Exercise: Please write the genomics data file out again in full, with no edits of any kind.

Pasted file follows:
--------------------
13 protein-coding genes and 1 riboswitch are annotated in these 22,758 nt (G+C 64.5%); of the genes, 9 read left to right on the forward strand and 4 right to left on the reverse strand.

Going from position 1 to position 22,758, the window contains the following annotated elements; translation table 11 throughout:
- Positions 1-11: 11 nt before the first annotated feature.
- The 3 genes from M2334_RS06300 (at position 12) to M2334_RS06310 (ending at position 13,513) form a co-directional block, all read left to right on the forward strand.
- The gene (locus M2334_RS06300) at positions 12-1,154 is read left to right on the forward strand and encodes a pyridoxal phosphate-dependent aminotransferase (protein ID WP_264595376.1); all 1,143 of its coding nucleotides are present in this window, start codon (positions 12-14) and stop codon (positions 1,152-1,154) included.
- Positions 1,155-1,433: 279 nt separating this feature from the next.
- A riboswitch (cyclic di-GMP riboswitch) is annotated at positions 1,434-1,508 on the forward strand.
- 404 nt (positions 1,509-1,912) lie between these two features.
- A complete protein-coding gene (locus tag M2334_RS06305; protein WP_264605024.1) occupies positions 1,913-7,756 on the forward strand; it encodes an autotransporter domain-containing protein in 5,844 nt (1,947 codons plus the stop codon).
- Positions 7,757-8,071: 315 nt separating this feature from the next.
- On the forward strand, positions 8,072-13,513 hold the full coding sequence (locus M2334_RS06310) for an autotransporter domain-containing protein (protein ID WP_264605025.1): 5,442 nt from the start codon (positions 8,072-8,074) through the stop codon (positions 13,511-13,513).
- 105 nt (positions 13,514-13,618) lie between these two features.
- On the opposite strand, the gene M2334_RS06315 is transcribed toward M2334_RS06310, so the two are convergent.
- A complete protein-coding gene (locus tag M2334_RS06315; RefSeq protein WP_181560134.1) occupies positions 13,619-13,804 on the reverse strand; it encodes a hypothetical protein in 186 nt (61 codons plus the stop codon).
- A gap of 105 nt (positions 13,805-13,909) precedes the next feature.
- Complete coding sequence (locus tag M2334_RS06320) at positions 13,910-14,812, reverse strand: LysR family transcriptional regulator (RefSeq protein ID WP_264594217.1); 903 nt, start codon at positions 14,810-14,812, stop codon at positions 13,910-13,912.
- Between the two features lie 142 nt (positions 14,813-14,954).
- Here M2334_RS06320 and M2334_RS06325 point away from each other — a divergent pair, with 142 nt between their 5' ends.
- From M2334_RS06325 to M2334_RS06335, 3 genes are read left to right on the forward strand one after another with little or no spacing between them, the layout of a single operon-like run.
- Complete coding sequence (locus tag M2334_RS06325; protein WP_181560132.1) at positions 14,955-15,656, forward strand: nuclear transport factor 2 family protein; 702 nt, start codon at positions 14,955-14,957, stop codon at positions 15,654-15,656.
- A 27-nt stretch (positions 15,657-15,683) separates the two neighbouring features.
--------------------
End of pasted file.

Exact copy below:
13 protein-coding genes and 1 riboswitch are annotated in these 22,758 nt (G+C 64.5%); of the genes, 9 read left to right on the forward strand and 4 right to left on the reverse strand.

Going from position 1 to position 22,758, the window contains the following annotated elements; translation table 11 throughout:
- Positions 1-11: 11 nt before the first annotated feature.
- The 3 genes from M2334_RS06300 (at position 12) to M2334_RS06310 (ending at position 13,513) form a co-directional block, all read left to right on the forward strand.
- The gene (locus M2334_RS06300) at positions 12-1,154 is read left to right on the forward strand and encodes a pyridoxal phosphate-dependent aminotransferase (protein ID WP_264595376.1); all 1,143 of its coding nucleotides are present in this window, start codon (positions 12-14) and stop codon (positions 1,152-1,154) included.
- Positions 1,155-1,433: 279 nt separating this feature from the next.
- A riboswitch (cyclic di-GMP riboswitch) is annotated at positions 1,434-1,508 on the forward strand.
- 404 nt (positions 1,509-1,912) lie between these two features.
- A complete protein-coding gene (locus tag M2334_RS06305; protein WP_264605024.1) occupies positions 1,913-7,756 on the forward strand; it encodes an autotransporter domain-containing protein in 5,844 nt (1,947 codons plus the stop codon).
- Positions 7,757-8,071: 315 nt separating this feature from the next.
- On the forward strand, positions 8,072-13,513 hold the full coding sequence (locus M2334_RS06310) for an autotransporter domain-containing protein (protein ID WP_264605025.1): 5,442 nt from the start codon (positions 8,072-8,074) through the stop codon (positions 13,511-13,513).
- 105 nt (positions 13,514-13,618) lie between these two features.
- On the opposite strand, the gene M2334_RS06315 is transcribed toward M2334_RS06310, so the two are convergent.
- A complete protein-coding gene (locus tag M2334_RS06315; RefSeq protein WP_181560134.1) occupies positions 13,619-13,804 on the reverse strand; it encodes a hypothetical protein in 186 nt (61 codons plus the stop codon).
- A gap of 105 nt (positions 13,805-13,909) precedes the next feature.
- Complete coding sequence (locus tag M2334_RS06320) at positions 13,910-14,812, reverse strand: LysR family transcriptional regulator (RefSeq protein ID WP_264594217.1); 903 nt, start codon at positions 14,810-14,812, stop codon at positions 13,910-13,912.
- Between the two features lie 142 nt (positions 14,813-14,954).
- Here M2334_RS06320 and M2334_RS06325 point away from each other — a divergent pair, with 142 nt between their 5' ends.
- From M2334_RS06325 to M2334_RS06335, 3 genes are read left to right on the forward strand one after another with little or no spacing between them, the layout of a single operon-like run.
- Complete coding sequence (locus tag M2334_RS06325; protein WP_181560132.1) at positions 14,955-15,656, forward strand: nuclear transport factor 2 family protein; 702 nt, start codon at positions 14,955-14,957, stop codon at positions 15,654-15,656.
- A 27-nt stretch (positions 15,657-15,683) separates the two neighbouring features.